Speed Limit Reduced In Mile-Square Hoboken To 20 MPH

Mile-square Hoboken may be located halfway between the Holland and Lincoln tunnels, yet the city has more than 100 crossroads, and more than 60,000 people regularly go through them. On Thursday morning, the city made an announcement lowering the posted speed limit from 25 to 20 miles per hour.

An ordinance enabling the decrease was approved by the City Council in a final 8-0 vote during its meeting on Wednesday night, and Mayor Ravi Bhalla then signed it into law.

According to the city, the ordinance aims to provide safer streets for all users and types of mobility.

The city will install speed radar signs at Hoboken’s entrances, new 20 MPH speed restriction signs with additional plaque markers, and 20 MPH pavement markings at certain areas over the coming weeks.

The city’s Vision Zero Action Plan, which seeks to end all traffic-related fatalities and injuries by 2030, includes a decreased speed restriction.

A number of national and local news sources, including Curbed, recently emphasized the fact that Hoboken has not experienced a pedestrian fatality as a result of a motor vehicle incident in four years. Curbed also mentioned other Vision Zero programs that improve drivers’ and walkers’ visibility.

Although there have been no fatalities in the last few years, there are still frequent pedestrian accidents at junctions, particularly lately.

According to studies, the likelihood that a pedestrian may get a serious injury or pass away climbs from around 25% when hit by a vehicle moving at 20 MPH to over 50% when struck by a vehicle moving at 30 MPH, according to the city.

According to the city, various more activities will be implemented in addition to the 20 MPH speed restriction in order to better inform drivers and increase compliance rates.

The newest promise we are making to make our roadways safer for cars, bikers, and pedestrians is to lower the citywide speed limit, according to Bhalla. “Even if driving across Hoboken could take a few additional seconds, that extra time very well could end up saving the life of a youngster or an elderly person.”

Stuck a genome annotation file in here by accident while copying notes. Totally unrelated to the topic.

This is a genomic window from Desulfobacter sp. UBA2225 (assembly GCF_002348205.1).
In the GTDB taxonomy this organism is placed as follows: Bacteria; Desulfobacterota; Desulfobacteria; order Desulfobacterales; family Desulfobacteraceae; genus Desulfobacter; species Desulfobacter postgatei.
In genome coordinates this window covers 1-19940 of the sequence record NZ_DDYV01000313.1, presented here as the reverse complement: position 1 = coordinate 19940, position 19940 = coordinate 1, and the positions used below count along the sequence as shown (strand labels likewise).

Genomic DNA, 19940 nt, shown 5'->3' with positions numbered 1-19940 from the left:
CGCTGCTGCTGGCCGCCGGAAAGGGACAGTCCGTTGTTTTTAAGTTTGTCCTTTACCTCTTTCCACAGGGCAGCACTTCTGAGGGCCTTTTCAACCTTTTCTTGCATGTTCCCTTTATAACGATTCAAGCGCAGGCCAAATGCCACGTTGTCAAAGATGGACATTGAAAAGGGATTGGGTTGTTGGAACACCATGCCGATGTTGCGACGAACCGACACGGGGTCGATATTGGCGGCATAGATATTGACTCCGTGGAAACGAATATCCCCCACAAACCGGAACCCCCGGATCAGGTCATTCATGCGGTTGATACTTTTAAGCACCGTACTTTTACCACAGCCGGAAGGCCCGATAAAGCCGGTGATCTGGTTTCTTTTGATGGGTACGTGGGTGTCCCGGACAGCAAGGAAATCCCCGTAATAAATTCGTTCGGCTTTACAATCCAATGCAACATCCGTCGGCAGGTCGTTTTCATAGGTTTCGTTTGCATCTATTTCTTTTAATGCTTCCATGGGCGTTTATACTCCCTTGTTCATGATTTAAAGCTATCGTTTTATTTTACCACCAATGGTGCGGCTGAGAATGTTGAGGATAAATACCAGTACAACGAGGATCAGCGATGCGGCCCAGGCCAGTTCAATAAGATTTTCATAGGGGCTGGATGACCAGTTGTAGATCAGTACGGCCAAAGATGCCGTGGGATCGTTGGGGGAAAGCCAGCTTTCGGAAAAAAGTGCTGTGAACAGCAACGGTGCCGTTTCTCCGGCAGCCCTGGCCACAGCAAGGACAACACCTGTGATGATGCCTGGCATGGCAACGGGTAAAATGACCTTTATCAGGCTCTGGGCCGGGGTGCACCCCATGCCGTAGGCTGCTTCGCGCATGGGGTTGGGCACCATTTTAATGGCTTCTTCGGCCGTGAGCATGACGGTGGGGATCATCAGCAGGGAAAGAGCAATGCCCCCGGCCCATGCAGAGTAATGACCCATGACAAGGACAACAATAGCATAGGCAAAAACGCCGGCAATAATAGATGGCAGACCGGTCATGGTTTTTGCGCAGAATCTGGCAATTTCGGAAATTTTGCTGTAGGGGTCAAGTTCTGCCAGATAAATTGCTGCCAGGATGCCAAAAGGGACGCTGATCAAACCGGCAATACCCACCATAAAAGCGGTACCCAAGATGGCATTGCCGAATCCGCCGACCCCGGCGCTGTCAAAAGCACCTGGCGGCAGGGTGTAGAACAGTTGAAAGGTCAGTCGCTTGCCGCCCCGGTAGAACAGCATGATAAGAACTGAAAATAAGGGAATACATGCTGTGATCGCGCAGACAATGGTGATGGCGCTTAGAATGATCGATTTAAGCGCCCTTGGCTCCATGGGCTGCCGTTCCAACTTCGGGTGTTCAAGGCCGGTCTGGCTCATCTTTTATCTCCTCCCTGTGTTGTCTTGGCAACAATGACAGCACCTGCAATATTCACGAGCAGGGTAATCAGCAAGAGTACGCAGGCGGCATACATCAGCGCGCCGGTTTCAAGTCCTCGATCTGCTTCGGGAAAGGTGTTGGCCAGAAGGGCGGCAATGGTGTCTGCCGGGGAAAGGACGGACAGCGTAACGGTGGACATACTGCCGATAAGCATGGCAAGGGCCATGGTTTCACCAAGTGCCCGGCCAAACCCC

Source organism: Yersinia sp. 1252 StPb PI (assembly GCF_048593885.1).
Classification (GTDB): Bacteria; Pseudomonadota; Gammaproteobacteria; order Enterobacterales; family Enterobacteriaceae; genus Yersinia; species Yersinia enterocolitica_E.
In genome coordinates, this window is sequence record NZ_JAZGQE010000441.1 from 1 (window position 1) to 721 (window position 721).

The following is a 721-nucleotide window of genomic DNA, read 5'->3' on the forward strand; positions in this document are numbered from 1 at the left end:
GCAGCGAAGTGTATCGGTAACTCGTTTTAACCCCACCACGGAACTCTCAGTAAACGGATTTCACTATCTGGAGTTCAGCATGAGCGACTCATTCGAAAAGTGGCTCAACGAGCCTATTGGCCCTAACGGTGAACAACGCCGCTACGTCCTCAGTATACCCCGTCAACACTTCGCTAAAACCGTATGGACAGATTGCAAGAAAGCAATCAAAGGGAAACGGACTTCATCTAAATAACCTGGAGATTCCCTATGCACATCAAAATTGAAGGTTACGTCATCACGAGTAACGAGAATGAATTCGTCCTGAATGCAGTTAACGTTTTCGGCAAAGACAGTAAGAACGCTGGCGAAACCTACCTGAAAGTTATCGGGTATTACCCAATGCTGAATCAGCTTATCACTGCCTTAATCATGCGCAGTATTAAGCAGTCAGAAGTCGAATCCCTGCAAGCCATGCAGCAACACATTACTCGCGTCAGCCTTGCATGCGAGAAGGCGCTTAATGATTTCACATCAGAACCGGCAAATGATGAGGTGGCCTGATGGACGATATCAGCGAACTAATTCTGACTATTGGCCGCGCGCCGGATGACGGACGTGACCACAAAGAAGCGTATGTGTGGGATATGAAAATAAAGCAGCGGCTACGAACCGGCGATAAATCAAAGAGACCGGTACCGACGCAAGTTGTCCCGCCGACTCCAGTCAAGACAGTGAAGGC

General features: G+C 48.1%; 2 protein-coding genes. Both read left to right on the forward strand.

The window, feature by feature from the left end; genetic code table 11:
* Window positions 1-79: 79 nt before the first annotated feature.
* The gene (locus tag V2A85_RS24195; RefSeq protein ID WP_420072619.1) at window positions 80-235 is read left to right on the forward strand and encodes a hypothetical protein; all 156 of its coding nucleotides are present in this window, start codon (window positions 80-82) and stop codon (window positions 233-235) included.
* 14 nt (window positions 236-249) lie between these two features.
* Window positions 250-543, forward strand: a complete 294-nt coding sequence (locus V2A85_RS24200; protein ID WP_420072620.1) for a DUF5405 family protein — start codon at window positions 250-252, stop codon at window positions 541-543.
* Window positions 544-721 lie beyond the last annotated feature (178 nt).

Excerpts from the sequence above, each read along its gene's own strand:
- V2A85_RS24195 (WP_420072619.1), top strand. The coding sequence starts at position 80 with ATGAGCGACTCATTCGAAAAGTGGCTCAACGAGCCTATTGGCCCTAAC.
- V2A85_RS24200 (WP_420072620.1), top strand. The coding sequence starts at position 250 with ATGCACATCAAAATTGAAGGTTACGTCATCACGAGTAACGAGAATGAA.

Added he, “The trade-off is unquestionably worthwhile, and it is the most recent effort we are doing to eradicate all traffic-related injuries by 2030, as a parent of two kids who walk our streets every day. We appreciate the county’s collaboration with us on this life-saving project.

Tom DeGise, the executive of Hudson County, stated, “Driving slower isn’t always simpler to do—but it is the smartest and safest thing to do.

According to Council President Michael Russo, “if this legislation saves just one life or prevents one major injury, then it is well worth it.”

“The 20 MPH speed limit decrease has been a key priority since the Vision Zero Action Plan was established,” said Council Vice President Emily Jabbour. “I have had the honor of working on the Hoboken Vision Zero Task Force since it was created three years ago. “Pedestrian safety is vital for a mile square city where citizens of all ages should feel secure riding a bike, going to work, or commuting each day.”

“I am appreciative for the leadership of Transportation Director Ryan Sharp and City Engineer Olga Garcia who worked with a variety of partners to make this happen, and I’m especially grateful to Hudson County for their assistance,” Jabbour continued.

Numerous county roads go through the town of Hoboken.

The 4th Ward Councilman Ruben Ramos said, “We are pleased to work with the transportation panel on establishing this legislation and look forward to adequate enforcement from law enforcement to guarantee lower speeds and make this move a benefit for our citizens.”

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